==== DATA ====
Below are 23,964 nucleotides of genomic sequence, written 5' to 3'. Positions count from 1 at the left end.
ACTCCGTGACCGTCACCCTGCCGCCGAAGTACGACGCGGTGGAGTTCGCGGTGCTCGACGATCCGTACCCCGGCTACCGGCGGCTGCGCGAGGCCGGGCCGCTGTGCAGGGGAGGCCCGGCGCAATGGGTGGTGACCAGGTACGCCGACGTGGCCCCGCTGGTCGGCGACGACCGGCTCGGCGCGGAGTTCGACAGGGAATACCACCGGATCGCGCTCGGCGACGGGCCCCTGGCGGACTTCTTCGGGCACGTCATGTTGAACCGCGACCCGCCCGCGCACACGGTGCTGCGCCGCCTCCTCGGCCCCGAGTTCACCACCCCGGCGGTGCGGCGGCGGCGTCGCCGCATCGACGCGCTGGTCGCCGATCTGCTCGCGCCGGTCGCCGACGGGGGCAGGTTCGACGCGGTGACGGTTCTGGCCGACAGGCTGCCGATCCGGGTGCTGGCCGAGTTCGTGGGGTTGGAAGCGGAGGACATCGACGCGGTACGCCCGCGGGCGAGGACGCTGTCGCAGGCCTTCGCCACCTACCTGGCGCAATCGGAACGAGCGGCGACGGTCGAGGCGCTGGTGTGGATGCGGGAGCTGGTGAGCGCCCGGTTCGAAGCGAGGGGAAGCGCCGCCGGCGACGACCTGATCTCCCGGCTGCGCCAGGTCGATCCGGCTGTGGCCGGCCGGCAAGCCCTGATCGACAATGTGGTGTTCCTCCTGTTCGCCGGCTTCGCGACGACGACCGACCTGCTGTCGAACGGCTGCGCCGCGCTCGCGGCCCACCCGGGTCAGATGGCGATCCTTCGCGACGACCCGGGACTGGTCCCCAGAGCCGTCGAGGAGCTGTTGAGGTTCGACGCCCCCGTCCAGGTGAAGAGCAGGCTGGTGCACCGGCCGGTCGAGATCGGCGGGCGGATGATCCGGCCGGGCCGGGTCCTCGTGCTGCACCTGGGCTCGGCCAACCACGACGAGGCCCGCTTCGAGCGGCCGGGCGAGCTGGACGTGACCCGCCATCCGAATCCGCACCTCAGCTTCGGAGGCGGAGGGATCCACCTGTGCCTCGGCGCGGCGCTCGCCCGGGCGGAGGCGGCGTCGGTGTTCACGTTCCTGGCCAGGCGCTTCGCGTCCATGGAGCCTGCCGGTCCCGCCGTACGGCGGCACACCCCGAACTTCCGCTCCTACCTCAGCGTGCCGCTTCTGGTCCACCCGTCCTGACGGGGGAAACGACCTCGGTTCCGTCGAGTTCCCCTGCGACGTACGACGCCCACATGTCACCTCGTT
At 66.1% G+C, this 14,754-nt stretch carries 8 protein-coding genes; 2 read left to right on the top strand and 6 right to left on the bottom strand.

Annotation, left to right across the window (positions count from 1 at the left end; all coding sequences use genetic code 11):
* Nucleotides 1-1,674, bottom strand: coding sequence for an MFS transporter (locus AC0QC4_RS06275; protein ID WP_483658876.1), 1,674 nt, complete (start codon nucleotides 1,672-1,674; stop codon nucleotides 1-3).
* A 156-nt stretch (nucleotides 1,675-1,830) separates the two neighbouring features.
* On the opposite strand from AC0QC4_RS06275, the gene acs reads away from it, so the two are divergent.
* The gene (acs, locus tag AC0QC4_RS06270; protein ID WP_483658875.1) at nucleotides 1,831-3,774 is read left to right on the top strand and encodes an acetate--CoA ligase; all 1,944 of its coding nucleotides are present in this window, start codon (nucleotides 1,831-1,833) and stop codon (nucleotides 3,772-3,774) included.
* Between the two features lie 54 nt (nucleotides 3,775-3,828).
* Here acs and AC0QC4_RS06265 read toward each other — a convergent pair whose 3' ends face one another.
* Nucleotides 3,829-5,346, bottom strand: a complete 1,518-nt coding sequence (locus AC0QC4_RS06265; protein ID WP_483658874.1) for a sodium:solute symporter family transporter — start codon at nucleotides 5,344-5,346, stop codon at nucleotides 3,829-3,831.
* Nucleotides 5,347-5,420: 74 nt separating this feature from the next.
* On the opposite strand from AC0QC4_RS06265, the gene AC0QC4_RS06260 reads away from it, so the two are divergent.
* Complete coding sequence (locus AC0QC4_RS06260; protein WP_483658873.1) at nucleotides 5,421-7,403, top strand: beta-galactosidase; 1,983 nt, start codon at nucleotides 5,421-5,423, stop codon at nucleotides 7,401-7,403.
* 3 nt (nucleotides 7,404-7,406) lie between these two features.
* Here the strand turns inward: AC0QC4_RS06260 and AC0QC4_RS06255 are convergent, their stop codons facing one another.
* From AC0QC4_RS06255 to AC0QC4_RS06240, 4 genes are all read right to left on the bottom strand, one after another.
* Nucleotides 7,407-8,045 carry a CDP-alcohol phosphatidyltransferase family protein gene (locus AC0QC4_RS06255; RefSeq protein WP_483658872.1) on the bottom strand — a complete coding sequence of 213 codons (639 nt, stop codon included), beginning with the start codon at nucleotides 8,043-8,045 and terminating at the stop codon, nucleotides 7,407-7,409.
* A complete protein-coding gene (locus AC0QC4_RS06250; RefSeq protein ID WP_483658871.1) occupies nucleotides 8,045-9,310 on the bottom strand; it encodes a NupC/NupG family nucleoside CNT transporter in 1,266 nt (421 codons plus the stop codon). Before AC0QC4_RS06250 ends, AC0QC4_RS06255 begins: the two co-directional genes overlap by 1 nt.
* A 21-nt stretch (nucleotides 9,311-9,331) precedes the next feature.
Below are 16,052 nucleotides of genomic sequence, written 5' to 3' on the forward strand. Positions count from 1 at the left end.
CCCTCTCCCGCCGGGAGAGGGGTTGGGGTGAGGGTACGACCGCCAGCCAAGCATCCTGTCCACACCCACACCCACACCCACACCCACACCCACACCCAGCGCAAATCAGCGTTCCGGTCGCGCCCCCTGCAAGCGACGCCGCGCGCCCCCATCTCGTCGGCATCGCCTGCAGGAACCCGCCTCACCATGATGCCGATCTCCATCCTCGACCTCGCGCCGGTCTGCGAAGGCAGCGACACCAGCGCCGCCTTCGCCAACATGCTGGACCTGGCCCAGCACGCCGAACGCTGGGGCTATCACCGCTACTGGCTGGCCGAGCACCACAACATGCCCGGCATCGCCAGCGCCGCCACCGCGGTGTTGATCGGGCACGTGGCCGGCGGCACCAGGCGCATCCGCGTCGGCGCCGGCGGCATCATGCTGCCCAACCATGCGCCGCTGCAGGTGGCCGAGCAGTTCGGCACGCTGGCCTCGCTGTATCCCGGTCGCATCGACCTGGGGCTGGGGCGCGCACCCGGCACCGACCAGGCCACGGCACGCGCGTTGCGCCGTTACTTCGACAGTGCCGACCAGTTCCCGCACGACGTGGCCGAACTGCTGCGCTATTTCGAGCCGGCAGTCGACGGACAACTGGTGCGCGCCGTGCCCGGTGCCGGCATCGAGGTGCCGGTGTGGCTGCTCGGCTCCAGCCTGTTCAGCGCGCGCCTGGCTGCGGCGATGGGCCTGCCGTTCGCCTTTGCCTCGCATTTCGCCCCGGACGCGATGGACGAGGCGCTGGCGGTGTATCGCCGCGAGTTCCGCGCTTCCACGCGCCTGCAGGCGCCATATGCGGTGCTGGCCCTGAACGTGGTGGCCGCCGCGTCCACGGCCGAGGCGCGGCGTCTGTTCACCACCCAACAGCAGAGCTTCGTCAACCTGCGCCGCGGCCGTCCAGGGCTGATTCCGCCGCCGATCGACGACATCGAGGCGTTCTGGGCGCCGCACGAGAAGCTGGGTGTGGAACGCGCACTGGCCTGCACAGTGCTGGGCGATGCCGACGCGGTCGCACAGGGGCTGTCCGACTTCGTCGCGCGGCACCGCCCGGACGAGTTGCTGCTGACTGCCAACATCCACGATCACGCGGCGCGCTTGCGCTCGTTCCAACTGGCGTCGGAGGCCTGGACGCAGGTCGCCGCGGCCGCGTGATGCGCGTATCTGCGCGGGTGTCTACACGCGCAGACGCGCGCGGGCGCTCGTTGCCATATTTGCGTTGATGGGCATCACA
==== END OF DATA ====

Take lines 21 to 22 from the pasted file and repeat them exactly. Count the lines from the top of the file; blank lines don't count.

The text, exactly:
Below are 16,052 nucleotides of genomic sequence, written 5' to 3' on the forward strand. Positions count from 1 at the left end.
CCCTCTCCCGCCGGGAGAGGGGTTGGGGTGAGGGTACGACCGCCAGCCAAGCATCCTGTCCACACCCACACCCACACCCACACCCACACCCACACCCAGCGCAAATCAGCGTTCCGGTCGCGCCCCCTGCAAGCGACGCCGCGCGCCCCCATCTCGTCGGCATCGCCTGCAGGAACCCGCCTCACCATGATGCCGATCTCCATCCTCGACCTCGCGCCGGTCTGCGAAGGCAGCGACACCAGCGCCGCCTTCGCCAACATGCTGGACCTGGCCCAGCACGCCGAACGCTGGGGCTATCACCGCTACTGGCTGGCCGAGCACCACAACATGCCCGGCATCGCCAGCGCCGCCACCGCGGTGTTGATCGGGCACGTGGCCGGCGGCACCAGGCGCATCCGCGTCGGCGCCGGCGGCATCATGCTGCCCAACCATGCGCCGCTGCAGGTGGCCGAGCAGTTCGGCACGCTGGCCTCGCTGTATCCCGGTCGCATCGACCTGGGGCTGGGGCGCGCACCCGGCACCGACCAGGCCACGGCACGCGCGTTGCGCCGTTACTTCGACAGTGCCGACCAGTTCCCGCACGACGTGGCCGAACTGCTGCGCTATTTCGAGCCGGCAGTCGACGGACAACTGGTGCGCGCCGTGCCCGGTGCCGGCATCGAGGTGCCGGTGTGGCTGCTCGGCTCCAGCCTGTTCAGCGCGCGCCTGGCTGCGGCGATGGGCCTGCCGTTCGCCTTTGCCTCGCATTTCGCCCCGGACGCGATGGACGAGGCGCTGGCGGTGTATCGCCGCGAGTTCCGCGCTTCCACGCGCCTGCAGGCGCCATATGCGGTGCTGGCCCTGAACGTGGTGGCCGCCGCGTCCACGGCCGAGGCGCGGCGTCTGTTCACCACCCAACAGCAGAGCTTCGTCAACCTGCGCCGCGGCCGTCCAGGGCTGATTCCGCCGCCGATCGACGACATCGAGGCGTTCTGGGCGCCGCACGAGAAGCTGGGTGTGGAACGCGCACTGGCCTGCACAGTGCTGGGCGATGCCGACGCGGTCGCACAGGGGCTGTCCGACTTCGTCGCGCGGCACCGCCCGGACGAGTTGCTGCTGACTGCCAACATCCACGATCACGCGGCGCGCTTGCGCTCGTTCCAACTGGCGTCGGAGGCCTGGACGCAGGTCGCCGCGGCCGCGTGATGCGCGTATCTGCGCGGGTGTCTACACGCGCAGACGCGCGCGGGCGCTCGTTGCCATATTTGCGTTGATGGGCATCACA